The Persistence of Memory is one of Dali's earliest Surrealist works and perhaps one of his most important. Hieronymus Bosch's The Garden of Earthly Delights heavily influenced the painting, which he paired with a Catalan heritage, a recurring theme in much of his early work. He used his "paranoid-critical" technique, in which he portrays his own psychological struggles and fears. Some art historians believe that the three "melting clocks" in the picture may represent the past, present, and future, while the fourth clock, which is face-down and undistorted, may represent objective time.
Water Lilies by Claude Monet
Artist: Claude Monet | Year (completed): 1899 | Movement: Impressionism
Monet emphasized the water's surface in each "Water Lilies" painting. Only their reflection in the water is depicted, with no indication of the land or sky. The only clue of willow trees in these paintings is just a reflection. The water reflects the sky's white clouds, making the sky and the water's blue the same shade. The only thing that makes the observer realize that this is a reflection is the presence of the water lilies.
The Great Wave Off Kanagawa by Hokusai
Artist: Hokusai | Year (completed): 1831
This woodblock print is an iconic piece of world art thanks to its beautiful composition. It's believed to have inspired Debussy's La Mer (The Sea) and Rilke's Der Berg (The Mountain). Ingeniously manipulating perspective, Hokusai made the tallest mountain in Japan appear like a little triangular mound within the trough of the cresting wave. The artist rose to fame for his original landscape paintings utilizing imported Prussian blue and indigo as primary colors.
Mona Lisa by Leonardo da Vinci
Artist: Leonardo Da Vinci | Year (completed): 1506 | Period: Renaissance
Leonardo has frequently been referred to as the prototypical "Renaissance man," a person whose seemingly limitless curiosity was only surpassed by his inventiveness. He is regarded as one of the finest artists and possibly the person with the broadest range of talents ever. However, Leonardo was and is primarily known for his paintings. The Last Supper and the portrait of the Mona Lisa, two of his creations, are arguably the most well-known, frequently imitated, and often parodied paintings of all time. Leonardo da Vinci was one of the first painters to use aerial perspective. His work was among the first portraits to show the subject in front of a made-up landscape. Before him, portraits lacked mystery; artists merely depicted physical attributes without considering the soul. If they did, they attempted to convey the soul through gestures, symbolic items, or inscriptions. The Mona Lisa remains a mystery to this day; the soul is present yet inaccessible.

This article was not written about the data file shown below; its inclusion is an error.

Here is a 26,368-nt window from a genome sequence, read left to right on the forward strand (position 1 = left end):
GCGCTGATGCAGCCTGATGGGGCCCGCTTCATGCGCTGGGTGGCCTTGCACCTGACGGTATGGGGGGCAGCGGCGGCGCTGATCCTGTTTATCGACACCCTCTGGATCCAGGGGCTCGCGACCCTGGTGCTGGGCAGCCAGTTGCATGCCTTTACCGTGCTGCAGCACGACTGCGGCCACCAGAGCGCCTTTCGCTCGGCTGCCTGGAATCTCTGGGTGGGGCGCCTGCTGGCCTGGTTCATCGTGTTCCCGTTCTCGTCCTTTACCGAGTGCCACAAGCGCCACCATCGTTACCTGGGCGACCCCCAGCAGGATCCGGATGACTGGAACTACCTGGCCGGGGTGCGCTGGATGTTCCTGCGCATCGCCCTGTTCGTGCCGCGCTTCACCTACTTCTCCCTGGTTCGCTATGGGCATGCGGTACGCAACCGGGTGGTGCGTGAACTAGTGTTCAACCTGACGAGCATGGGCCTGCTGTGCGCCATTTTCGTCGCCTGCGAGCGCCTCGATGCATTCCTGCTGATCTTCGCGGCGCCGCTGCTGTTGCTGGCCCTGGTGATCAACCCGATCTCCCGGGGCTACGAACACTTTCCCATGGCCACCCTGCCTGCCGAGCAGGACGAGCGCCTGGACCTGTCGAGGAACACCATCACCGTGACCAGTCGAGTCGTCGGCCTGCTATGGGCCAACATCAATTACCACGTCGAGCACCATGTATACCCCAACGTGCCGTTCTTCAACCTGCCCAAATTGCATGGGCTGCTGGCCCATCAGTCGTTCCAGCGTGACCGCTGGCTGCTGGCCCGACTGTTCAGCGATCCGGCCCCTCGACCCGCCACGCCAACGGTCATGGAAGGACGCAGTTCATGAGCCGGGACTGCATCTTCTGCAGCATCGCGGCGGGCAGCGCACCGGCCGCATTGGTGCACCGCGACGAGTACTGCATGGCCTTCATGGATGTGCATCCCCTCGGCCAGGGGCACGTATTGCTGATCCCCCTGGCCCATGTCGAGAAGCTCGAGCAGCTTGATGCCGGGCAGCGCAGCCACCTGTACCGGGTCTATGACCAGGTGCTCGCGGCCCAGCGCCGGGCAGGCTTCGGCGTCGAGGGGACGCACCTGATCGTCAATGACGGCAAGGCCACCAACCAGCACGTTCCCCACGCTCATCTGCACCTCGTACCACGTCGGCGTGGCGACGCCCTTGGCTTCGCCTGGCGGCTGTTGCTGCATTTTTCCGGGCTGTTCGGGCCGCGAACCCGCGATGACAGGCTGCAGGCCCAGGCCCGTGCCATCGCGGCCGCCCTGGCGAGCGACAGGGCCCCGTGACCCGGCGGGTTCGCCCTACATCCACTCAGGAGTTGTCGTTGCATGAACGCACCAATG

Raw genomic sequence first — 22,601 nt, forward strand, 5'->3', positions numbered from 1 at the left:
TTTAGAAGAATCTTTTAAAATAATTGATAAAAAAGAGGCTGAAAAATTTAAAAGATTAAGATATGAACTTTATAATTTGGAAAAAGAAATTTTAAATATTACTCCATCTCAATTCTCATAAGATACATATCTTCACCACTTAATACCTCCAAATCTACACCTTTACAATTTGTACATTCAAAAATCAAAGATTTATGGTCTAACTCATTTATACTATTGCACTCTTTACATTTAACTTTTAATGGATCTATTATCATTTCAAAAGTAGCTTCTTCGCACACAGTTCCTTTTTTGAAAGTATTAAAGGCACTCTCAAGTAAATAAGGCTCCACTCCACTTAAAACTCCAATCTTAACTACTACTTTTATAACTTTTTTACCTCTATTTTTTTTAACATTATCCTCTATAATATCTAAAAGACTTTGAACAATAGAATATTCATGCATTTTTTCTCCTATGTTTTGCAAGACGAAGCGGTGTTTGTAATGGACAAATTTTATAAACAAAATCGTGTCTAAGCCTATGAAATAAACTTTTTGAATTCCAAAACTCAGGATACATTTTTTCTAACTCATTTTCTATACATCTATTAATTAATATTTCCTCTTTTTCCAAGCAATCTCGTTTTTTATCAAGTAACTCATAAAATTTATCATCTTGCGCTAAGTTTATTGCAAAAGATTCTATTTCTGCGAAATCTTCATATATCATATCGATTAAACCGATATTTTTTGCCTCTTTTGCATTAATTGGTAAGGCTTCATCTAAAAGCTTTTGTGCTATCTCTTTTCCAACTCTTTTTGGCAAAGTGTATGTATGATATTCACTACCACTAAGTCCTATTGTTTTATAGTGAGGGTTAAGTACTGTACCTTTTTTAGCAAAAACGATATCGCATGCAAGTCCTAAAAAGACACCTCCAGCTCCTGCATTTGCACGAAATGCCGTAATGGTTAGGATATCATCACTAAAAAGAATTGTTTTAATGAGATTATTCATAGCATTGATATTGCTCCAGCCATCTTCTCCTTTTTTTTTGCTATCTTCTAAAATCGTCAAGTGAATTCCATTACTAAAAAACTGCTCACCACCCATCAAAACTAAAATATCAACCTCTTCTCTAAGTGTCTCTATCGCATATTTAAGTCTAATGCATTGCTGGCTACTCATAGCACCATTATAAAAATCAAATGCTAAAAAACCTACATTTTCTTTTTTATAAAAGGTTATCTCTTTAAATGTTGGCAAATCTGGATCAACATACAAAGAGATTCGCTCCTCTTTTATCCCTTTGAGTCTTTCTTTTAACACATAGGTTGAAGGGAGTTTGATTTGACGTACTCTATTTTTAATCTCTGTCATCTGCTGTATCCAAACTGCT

Wanderer Above The Sea Of Fog by Caspar David Friedrich
Artist: Caspar David Friedrich | Year (completed): 1818 | Periods: Romanticism, German Romanticism
Some believe Friedrich's painting Wanderer Above the Sea of Fog is a self-portrait. The young person in the frame is thought to have the same fiery red hair as the artist. The individual is seen standing in a state of introspection and reflection, entranced by the sea fog as though it were a religious or spiritual experience. He is thinking about the improbable future at that precise moment. He isn't shutting people out by turning his back on them; instead, he allows them to share and understand his unique perspective by allowing them to see the world through his eyes.
Las Meninas by Diego Velázquez
Artist: Diego Velázquez | Year (completed): 1656 | Period: Baroque
Las Meninas has captivated art lovers for more than 350 years. King Philip IV of Spain's court is vividly depicted in this intricate oil painting by Diego Velázquez. This masterwork from 1656, arguably one of the most significant paintings in the entire history of Western art, still impacts artists today. As the title translates, Ladies in Waiting is a turning point in art history for Velázquez's departure from the stiff, formal portraits that typically denoted royalty. The king's daughter, Infanta Margaret Theresa, is depicted on the enormous canvas surrounded by her entourage as Velázquez works behind an easel.